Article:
You get the idea. There are many, many designs out there from the past, that can be made contemporary again, making a fast, efficient build out of a fast, efficient boat. Moderate speeds and all-conditions abilities (in some).

E

anonymous

Post by anonymous » Tue Aug 14, 2007 10:19 pm

It seems to me on this board people prefer powerboats instead of sailboats, since powerboats is what most posts are about.

Is it because it is a US based board where powerboats are more dominant in the market or?

I kind of like sailboats or displacement boats. Dunno...

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Post by Spokaloo » Wed Aug 15, 2007 12:03 am

The US is a big country, which has a pretty minimal amount of its area on a coast. On top of that, some coastal areas are not conducive to sailing. Most of us are inland, with gusty and moody winds. Many are on large bodies of water which need to be traversed in less than a day. A strong majority are anglers, who need to get from spot to spot a little sooner than later.

Its not like The Netherlands or say France where the country has a good percentage of the populous with ready access to the seas.

E

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Post by konaphil » Wed Aug 15, 2007 3:59 am

I appreciate the positive responses to the concept of moderate speed, efficient boat designs. Atkins' designs are impressive. Interestingly, if I just wanted to go out and have open dayboat fun, the FS 17 looks good. But , personally, if I can just have one boat (reality), a big, trailerable, efficient cruiser makes a lot more sense. A this time, I live on the windward (eastern) coast of the Big Island, and a 10:00 Tuesday evening, we have had no wind from hurricane. Maybe something later, we'll see.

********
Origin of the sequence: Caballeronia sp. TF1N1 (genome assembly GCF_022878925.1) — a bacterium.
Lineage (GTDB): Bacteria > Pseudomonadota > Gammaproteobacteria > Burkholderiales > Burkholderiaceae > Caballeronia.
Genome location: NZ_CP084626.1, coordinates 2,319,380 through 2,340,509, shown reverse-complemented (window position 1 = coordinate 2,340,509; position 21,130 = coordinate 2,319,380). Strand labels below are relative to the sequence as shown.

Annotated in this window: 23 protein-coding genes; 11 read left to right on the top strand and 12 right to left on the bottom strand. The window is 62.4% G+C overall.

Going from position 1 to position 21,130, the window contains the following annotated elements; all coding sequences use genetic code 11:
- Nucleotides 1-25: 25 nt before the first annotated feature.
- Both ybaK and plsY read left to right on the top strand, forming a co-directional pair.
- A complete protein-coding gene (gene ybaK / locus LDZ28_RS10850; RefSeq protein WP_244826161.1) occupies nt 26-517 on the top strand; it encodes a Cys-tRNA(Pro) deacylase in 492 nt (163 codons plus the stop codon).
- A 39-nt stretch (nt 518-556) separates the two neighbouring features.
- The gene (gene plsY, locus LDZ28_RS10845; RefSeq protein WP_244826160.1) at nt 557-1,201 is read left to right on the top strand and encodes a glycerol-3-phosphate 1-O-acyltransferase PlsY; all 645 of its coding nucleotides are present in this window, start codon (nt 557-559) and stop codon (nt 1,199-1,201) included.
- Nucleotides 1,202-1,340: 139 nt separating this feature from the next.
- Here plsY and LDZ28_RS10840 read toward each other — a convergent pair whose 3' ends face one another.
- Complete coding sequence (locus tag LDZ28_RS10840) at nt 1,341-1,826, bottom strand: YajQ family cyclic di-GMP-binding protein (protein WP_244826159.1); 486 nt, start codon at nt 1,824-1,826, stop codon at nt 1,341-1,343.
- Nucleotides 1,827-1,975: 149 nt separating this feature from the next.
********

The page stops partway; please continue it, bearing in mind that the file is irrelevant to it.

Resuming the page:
anonymous

Post by anonymous » Wed Aug 15, 2007 6:12 am

Spokaloo wrote:The US is a big country, which has a pretty minimal amount of its area on a coast. On top of that, some coastal areas are not conducive to sailing. Most of us are inland, with gusty and moody winds. Many are on large bodies of water which need to be traversed in less than a day. A strong majority are anglers, who need to get from spot to spot a little sooner than later.

Its not like The Netherlands or say France where the country has a good percentage of the populous with ready access to the seas.

E
Last time I checked US map, it has a large area on the west from Canada to Mexico. It has Hawaii. It has Gulf of Mexico area, Florida, Keys, Puerto Rico as a territory, and then from Florida all the way up to Canada again. Oh, and I forgot Alaska area. I can say it has much more sea area than European country on its own. For Great Lakes it is also a very large body of water. Considering population is highly concentrated on the coasts in US (except few places like Chichago, Atlanta to name the few) I think lots of people have realtivly easy access to the water. People in Europe do not necessarily live just next to the sea but have to travel as well.

For anglers and other fishing things - sure, powerboat is a much better thing. But for an enthusiast for sea, sailboat should have more charachter and not high horsepower, high speed, even AC inside the boat, satelitte and other stuff.

Could it be US love for V-8 engines and high displacements (powerboats) and European predominantly smaller cars with smaller displacement engines (sailboats)? Also in Europe people tend to eat more at home, still cooking but in US takeout, eating out or buying frozen food is very common nowadays. No time to slow down and smell the roses I reckon.

P.S This is NOT USA bashing - I consider US my second home and I love it. It is just a question why powerboats are dominant in US and not sailboats? Also, I wouldn't mind more sailboats and/or more future sailboat designs on this site....and everyone is talking about power all the time :(:(:(